“It’s so hard to just give in. I have fought with everything I have though and I just don’t think I can do it anymore,” she said, looking up at my dad from the couch. “The hardest thing is that I don’t want to go without you, but I know I’m going to have to. I know I don’t have much time.”
“It’s okay. I know you have to go first. It won’t be that long and I’ll be there, too,” he said.
“No, you’ll be here a long time yet. Your family lives a long time. But it’s okay, I’ll be waiting for you when you do get there.”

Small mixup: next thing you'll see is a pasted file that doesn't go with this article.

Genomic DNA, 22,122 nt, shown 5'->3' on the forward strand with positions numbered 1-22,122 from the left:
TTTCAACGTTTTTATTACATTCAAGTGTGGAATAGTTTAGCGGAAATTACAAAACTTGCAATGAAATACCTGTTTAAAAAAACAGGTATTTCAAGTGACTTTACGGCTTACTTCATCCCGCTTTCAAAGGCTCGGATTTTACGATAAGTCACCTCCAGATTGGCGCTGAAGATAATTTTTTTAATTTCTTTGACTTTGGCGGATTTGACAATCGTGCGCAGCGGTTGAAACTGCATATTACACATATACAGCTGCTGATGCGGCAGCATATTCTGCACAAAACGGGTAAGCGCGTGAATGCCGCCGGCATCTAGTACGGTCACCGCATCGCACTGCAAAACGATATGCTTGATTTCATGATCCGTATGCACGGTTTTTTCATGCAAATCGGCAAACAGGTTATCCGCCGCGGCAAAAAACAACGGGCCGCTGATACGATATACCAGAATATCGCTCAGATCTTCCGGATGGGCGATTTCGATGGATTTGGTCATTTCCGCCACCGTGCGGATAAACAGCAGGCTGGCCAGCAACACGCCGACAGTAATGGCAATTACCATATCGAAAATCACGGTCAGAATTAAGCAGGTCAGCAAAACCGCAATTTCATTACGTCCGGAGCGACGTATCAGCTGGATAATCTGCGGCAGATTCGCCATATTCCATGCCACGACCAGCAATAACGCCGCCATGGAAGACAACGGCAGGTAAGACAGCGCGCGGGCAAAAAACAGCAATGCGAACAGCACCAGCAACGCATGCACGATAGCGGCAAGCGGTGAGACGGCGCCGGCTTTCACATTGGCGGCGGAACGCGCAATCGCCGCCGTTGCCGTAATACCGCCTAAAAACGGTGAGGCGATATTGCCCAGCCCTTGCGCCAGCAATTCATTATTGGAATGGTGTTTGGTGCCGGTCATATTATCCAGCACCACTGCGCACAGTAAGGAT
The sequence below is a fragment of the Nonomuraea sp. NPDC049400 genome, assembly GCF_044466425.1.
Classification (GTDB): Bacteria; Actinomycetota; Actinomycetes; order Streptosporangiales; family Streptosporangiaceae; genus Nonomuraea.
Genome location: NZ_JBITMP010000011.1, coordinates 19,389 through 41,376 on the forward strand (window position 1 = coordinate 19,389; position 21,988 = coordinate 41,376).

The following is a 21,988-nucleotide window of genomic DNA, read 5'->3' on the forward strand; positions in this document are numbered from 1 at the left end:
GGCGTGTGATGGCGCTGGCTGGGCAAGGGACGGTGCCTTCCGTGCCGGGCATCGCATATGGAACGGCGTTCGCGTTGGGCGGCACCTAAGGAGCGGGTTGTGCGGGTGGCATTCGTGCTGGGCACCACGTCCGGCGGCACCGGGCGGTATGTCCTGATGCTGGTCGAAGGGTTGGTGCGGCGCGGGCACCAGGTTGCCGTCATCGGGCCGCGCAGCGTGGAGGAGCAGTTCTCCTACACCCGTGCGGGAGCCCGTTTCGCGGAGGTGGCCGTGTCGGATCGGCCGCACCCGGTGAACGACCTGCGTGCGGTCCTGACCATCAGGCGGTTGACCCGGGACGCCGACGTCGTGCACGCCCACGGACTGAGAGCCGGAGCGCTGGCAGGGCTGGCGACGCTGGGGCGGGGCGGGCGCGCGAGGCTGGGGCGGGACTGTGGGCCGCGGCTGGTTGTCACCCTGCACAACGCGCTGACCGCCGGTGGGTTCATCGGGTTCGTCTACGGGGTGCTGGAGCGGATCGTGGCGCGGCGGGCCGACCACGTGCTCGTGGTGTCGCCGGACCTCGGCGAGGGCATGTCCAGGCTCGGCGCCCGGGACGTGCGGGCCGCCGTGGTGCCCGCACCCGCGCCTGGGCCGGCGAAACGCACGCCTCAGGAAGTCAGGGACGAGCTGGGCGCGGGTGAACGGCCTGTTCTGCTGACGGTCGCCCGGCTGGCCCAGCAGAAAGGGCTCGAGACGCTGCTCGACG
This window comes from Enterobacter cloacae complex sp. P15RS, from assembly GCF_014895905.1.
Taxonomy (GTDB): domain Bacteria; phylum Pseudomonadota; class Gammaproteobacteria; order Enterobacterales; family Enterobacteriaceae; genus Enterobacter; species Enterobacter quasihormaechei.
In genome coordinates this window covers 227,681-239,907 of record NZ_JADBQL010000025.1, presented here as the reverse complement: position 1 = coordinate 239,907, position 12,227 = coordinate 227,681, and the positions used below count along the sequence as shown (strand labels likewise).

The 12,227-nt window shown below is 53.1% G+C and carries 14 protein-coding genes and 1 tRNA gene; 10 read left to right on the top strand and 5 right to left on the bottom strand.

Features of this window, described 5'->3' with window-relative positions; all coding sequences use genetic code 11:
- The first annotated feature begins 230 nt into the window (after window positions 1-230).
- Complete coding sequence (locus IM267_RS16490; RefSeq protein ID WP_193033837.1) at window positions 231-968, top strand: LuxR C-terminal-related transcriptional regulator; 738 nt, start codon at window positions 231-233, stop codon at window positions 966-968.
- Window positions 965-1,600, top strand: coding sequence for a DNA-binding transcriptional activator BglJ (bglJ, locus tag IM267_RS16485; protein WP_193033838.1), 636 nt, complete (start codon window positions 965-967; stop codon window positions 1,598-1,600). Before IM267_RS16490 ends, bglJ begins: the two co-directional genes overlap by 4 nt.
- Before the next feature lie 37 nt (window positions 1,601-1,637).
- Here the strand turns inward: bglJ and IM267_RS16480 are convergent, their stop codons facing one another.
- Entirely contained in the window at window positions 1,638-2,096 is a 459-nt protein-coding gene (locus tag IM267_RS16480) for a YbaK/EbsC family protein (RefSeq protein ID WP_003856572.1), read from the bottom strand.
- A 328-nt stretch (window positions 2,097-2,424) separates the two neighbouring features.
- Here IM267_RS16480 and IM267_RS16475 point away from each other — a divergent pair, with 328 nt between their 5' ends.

I watched my mom and dad have this conversation on the morning of Saturday, January 5, 2019, one week before mom died. That moment felt like such a privilege and I scribbled the conversation in my journal when I got home.
They would have been married 62 years today. It was a beautiful, warm day in 1958. They had their whole lives ahead of them. Yesterday, my older brother would have turned 60. Instead, he is forever 36.
I have the Mount Everest of work caused by the pandemic to thank for not letting me get stuck on what I miss. But, every once in awhile, I find my way back.